White House Misspells Brazilian Leader’s Name, Bumps Visit With Obama to Saturday

March 13, 2009 - 5:03 AM
Brazil leader takes regional clout to White House

Brazil´s President Luiz Inacio Lula da Silva speaks at an international development seminar in Brasilia on Thursday, March 5, 2009. (AP Photo/Eraldo Peres)

Rio de Janeiro (AP) - His meet-and-greet with the U.S. president was bumped to Saturday, and when the White House announced his official visit, they misspelled his name.
 
But when Brazilian President Luiz Inacio Lula da Silva becomes the first Latin American leader to sit down with President Barack Obama this weekend, he brings undisputed clout.
 
Silva runs the world's fifth-most-populous nation and ninth-largest economy and has close ties with leaders across the political spectrum. He's been asked to lobby Obama for free trade on behalf of conservatives in Colombia and for dropping the U.S. embargo against communist Cuba. Even Hugo Chavez has asked Silva to carry an olive branch to the new administration.
 
"I'm going to ask that the U.S. take a different view of Latin America," Silva said before leaving for Washington. "We're a democratic, peaceful continent, and the U.S. has to look at the region in a productive, developmental way, and not just think about drug trafficking or organized crime."
 
In fact, it's what Silva won't bring that shows how the global financial crisis has changed the geopolitical order.
 
"He will not have his hat in his hand or an outstretched palm saying 'I need money,'" said David Fleischer, a University of Brasilia political scientist. "But he will 'have his heels on' -- a Brazilian way of saying he is in the favorable position."
 
Brazil has become a major U.S. trading partner, with cautious economic policies that have helped it weather the crisis better than almost all other major economies. With huge new offshore oil finds and abundant ethanol, Brazil could be key to helping wean the U.S. off Venezuelan crude and shift to cleaner energies.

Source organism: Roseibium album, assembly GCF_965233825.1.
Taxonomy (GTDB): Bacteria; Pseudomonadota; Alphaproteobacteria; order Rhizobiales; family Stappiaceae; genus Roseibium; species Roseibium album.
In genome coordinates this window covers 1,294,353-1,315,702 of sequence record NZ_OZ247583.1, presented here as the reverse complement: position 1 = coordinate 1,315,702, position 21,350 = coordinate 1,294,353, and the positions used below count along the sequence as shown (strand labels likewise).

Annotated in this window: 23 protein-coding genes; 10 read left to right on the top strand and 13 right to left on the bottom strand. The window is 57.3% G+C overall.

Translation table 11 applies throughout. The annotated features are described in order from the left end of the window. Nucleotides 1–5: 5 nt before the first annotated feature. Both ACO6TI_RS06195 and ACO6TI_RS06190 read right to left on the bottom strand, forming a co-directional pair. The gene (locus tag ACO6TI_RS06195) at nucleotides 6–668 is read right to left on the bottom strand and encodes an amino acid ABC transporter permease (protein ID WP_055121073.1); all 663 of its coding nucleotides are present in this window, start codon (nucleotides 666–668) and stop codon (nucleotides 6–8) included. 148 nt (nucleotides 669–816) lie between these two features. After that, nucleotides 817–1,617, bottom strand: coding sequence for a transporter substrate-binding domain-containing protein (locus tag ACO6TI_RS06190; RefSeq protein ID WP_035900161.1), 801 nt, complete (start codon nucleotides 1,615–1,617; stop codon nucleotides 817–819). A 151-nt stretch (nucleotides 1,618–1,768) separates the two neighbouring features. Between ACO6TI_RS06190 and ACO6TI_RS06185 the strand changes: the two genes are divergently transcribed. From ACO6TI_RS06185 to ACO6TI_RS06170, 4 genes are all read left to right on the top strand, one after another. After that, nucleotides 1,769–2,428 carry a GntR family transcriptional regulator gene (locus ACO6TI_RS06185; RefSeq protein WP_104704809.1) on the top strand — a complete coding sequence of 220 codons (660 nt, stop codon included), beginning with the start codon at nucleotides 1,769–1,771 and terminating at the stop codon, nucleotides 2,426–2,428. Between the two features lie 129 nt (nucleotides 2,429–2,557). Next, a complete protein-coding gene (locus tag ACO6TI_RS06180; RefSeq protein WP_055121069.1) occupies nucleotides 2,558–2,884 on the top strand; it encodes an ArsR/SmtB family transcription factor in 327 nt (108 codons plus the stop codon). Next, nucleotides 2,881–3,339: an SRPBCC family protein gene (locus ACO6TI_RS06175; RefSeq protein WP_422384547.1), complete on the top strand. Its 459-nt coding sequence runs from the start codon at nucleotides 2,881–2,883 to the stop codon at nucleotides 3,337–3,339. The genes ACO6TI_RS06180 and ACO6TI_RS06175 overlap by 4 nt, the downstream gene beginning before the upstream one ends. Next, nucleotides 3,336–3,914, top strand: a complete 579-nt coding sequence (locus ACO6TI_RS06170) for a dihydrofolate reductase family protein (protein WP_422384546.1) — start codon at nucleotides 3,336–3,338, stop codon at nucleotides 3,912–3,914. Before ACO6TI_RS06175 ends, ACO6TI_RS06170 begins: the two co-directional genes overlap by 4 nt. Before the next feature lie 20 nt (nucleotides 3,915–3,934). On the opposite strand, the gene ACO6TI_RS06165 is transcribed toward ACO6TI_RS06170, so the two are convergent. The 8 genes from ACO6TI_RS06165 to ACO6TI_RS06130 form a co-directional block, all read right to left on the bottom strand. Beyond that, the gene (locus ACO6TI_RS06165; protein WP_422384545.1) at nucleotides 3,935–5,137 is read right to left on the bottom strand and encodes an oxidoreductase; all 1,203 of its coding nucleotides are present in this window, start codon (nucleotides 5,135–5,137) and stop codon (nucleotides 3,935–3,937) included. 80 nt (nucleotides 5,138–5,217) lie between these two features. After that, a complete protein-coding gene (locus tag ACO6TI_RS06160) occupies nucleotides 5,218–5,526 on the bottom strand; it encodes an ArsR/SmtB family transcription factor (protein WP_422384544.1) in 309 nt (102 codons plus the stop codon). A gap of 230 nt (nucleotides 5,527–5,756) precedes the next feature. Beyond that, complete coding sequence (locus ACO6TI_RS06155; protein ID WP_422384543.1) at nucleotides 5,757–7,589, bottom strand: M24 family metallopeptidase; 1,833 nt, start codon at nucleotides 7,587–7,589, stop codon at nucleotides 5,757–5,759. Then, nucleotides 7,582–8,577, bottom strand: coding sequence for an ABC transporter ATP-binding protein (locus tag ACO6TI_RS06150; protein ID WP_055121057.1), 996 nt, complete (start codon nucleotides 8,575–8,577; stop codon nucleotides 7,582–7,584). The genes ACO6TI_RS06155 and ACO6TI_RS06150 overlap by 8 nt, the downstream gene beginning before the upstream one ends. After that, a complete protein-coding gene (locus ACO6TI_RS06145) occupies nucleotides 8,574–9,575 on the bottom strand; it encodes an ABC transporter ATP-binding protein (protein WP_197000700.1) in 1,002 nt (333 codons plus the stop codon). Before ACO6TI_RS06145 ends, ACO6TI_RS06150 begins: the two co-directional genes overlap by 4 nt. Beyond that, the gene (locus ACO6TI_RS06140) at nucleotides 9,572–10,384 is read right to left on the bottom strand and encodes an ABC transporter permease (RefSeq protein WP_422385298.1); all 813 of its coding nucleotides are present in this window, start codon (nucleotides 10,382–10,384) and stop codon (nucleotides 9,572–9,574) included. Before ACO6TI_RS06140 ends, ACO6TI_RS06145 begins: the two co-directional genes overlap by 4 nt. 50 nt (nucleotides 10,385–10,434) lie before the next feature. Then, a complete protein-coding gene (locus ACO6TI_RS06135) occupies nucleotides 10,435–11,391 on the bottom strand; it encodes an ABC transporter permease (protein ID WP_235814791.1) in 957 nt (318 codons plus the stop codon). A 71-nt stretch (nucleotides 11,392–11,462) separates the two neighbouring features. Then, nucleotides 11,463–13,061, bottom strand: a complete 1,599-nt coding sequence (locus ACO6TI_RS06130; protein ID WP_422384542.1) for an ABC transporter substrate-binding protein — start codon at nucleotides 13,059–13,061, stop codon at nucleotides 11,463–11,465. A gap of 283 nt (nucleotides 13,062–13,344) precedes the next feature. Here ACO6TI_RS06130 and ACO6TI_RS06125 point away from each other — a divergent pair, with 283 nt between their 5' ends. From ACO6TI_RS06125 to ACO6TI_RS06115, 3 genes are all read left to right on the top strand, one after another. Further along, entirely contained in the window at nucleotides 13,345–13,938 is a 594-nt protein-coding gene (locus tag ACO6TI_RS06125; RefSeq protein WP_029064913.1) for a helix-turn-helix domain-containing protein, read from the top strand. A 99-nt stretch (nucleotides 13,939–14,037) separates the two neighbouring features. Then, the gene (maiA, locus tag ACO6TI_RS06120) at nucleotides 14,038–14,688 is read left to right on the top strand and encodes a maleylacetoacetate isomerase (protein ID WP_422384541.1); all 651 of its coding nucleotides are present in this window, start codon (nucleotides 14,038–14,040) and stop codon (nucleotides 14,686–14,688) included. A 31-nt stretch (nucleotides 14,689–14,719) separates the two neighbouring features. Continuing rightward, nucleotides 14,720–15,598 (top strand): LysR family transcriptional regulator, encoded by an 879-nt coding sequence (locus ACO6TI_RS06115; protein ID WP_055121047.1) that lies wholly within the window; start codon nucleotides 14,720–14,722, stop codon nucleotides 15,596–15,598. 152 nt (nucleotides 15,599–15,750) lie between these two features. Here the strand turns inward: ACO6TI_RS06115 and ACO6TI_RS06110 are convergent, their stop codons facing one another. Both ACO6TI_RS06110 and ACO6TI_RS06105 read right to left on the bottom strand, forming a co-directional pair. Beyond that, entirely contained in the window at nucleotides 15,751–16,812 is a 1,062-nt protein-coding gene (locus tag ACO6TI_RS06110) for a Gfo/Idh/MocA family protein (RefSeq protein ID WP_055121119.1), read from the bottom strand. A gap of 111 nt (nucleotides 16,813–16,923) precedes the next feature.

Still, the White House made several moves interpreted as snubs by the Brazilian media.
 
Silva aides said the trip was pushed forward from Tuesday because of the St. Patrick's Day holiday -- making Latin America once again look like an afterthought. Then, the White House announcement misspelled his name as "Luis Ignacio" and put "Lula" -- a nickname that decades ago became a legal part of the Brazilian leader's name -- in quotes.
 
The White House quickly corrected the mistake.
 
The meeting between Obama and Silva is expected to cover wide ground: The financial crisis, ending the Cuban embargo, energy, trade, and tempering relations with Venezuela and Bolivia -- both of whom have expelled U.S. ambassadors in the past year.
 
While such subjects have been broached between the two nations before, analysts say Brazil's stable economy and strong democracy give it new credibility.
 
For decades, global financial crises have humbled Latin America's commodity-driven economies, resulting in a familiar ritual: Leaders would travel to Washington, ask for bailout money, be chastised by experts at the World Bank and International Monetary Fund and be forced to swallow austere and unpopular economic measures tied to the aid.